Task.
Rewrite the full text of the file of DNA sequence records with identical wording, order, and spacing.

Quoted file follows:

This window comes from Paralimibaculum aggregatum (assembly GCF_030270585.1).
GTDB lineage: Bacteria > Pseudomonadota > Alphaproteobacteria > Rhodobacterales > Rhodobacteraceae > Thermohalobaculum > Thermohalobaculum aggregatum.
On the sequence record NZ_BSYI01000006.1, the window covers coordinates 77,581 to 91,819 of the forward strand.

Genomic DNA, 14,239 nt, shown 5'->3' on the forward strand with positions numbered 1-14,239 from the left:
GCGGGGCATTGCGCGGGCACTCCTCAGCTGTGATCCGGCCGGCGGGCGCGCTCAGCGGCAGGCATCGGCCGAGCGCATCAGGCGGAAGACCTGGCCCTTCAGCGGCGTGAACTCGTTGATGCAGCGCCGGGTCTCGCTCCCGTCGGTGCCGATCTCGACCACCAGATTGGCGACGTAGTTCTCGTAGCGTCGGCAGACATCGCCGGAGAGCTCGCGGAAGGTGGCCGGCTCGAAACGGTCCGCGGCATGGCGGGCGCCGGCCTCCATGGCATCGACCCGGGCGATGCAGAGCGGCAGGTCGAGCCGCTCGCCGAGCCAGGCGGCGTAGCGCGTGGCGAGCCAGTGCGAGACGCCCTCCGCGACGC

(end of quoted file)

This window comes from Paralimibaculum aggregatum (assembly GCF_030270585.1).
GTDB lineage: Bacteria > Pseudomonadota > Alphaproteobacteria > Rhodobacterales > Rhodobacteraceae > Thermohalobaculum > Thermohalobaculum aggregatum.
On the sequence record NZ_BSYI01000006.1, the window covers coordinates 77,581 to 91,819 of the forward strand.

Genomic DNA, 14,239 nt, shown 5'->3' on the forward strand with positions numbered 1-14,239 from the left:
GCGGGGCATTGCGCGGGCACTCCTCAGCTGTGATCCGGCCGGCGGGCGCGCTCAGCGGCAGGCATCGGCCGAGCGCATCAGGCGGAAGACCTGGCCCTTCAGCGGCGTGAACTCGTTGATGCAGCGCCGGGTCTCGCTCCCGTCGGTGCCGATCTCGACCACCAGATTGGCGACGTAGTTCTCGTAGCGTCGGCAGACATCGCCGGAGAGCTCGCGGAAGGTGGCCGGCTCGAAACGGTCCGCGGCATGGCGGGCGCCGGCCTCCATGGCATCGACCCGGGCGATGCAGAGCGGCAGGTCGAGCCGCTCGCCGAGCCAGGCGGCGTAGCGCGTGGCGAGCCAGTGCGAGACGCCCTCCGCGACGC